author = "Eva Stueeken and {de Castro}, Maria and Liliana Krotz and Christopher Brodie and Mattia Iammarino and Guido Giazzi",
note = "EES thanks Tommaso Di Rocco for technical assistance and acknowledges start-up funds from the School of Earth & Environmental Sciences, St Andrews.",
year = "2020",
month = sep,
day = "30",
doi = "10.1002/rcm.8821",
language = "English",
volume = "34",
journal = "Rapid Communications in Mass Spectrometry",
issn = "0951-4198",
publisher = "Wiley-Blackwell",
number = "18",

}

RIS (suitable for import to EndNote) - Download

TY - JOUR

T1 - Optimized switch-over between CHNS abundance and CNS isotope ratio analyses by elemental analyzer-isotope ratio mass spectrometry

T2 - application to six geological reference materials

AU - Stueeken, Eva

AU - de Castro, Maria

AU - Krotz, Liliana

AU - Brodie, Christopher

AU - Iammarino, Mattia

AU - Giazzi, Guido

N1 - EES thanks Tommaso Di Rocco for technical assistance and acknowledges start-up funds from the School of Earth & Environmental Sciences, St Andrews.

PY - 2020/9/30

Y1 - 2020/9/30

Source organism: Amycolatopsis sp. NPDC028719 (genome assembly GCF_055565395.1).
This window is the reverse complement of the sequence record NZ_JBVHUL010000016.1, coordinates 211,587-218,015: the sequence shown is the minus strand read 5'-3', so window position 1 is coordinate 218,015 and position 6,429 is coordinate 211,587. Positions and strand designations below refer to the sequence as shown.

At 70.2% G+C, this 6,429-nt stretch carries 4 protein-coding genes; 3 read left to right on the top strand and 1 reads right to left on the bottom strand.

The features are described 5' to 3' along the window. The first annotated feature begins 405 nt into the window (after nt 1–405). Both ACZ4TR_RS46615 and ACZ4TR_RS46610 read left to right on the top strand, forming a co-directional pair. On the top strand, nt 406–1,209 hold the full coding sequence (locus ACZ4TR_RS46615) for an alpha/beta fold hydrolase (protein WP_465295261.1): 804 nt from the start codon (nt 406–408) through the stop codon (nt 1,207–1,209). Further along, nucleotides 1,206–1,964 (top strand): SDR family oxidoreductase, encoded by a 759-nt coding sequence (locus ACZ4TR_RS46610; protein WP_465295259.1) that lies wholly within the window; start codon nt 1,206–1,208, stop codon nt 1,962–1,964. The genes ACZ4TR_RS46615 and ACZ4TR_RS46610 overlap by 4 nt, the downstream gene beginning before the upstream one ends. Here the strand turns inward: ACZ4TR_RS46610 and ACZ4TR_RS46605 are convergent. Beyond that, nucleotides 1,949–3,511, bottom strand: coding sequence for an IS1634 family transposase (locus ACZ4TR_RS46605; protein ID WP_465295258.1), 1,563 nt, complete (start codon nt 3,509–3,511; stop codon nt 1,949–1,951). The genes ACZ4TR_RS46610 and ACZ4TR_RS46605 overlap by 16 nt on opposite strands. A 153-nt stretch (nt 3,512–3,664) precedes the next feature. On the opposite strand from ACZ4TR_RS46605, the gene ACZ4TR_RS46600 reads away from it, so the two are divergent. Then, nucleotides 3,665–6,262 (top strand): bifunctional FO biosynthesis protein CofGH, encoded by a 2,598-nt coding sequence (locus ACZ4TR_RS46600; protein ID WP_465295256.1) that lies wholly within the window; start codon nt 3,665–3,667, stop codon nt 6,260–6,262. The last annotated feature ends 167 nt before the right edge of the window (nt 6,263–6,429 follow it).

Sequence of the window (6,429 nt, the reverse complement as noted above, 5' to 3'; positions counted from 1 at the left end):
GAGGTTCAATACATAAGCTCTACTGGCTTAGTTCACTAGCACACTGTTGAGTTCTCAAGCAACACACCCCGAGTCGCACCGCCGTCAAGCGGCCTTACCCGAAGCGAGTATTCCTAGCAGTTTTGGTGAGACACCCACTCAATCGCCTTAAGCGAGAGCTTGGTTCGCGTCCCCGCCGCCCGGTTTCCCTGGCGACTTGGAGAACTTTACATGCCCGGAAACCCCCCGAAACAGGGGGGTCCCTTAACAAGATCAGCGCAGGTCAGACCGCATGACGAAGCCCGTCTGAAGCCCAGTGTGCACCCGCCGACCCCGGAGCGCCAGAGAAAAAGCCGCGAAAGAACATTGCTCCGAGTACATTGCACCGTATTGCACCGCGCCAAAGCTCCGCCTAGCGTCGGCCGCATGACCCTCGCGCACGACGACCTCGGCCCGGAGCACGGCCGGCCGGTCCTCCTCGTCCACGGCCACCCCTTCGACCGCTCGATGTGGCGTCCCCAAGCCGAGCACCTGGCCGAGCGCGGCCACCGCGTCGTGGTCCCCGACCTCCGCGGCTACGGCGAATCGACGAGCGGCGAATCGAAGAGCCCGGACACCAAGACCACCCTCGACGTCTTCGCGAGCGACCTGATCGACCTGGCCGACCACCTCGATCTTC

N2 - Rationale: Elemental abundances and isotopic ratios of carbon, nitrogen, sulfur and hydrogen have become important tools for reconstructing the evolution of Earth and life over geologic timescales, requiring accurate and precise analytical methods with high sample throughput. However, these measurements may require separate instruments for each task, such as an elemental analyzer (EA) with a thermal conductivity detector (TCD) for elemental abundances and an EA interfaced with a mass spectrometer for isotopic ratios. Methods: To improve sample throughput and laboratory up‐time, we developed a switch that allows converting an EA IsoLink™ system from a standalone mode using only a TCD to a mode for isotope ratio mass spectrometry (IRMS) within minutes. This permits accurate measurements of elemental abundances and isotopic ratios with high throughput and lower cost. We validated this method with six shale standards from the US Geological Survey (USGS) and compared our abundance data with those from another laboratory. Results: Our results show that (a) abundance data agree well between the different laboratories and setups; (b) reproducible isotopic data can be obtained before and after the switch‐over from EA standalone mode; and (c) the USGS rock standards cover a wide range in CHNS abundances and CNS isotopes, making them ideal reference materials for future geochemical studies. Conclusions: This ideal analytical setup has the advantage that abundance measurements can be performed to determine optimal sample amounts for later isotopic analyses, ensuring higher data quality. Our setup eliminates the need for a separate EA while freeing up the mass spectrometer for other tasks during abundance measurements.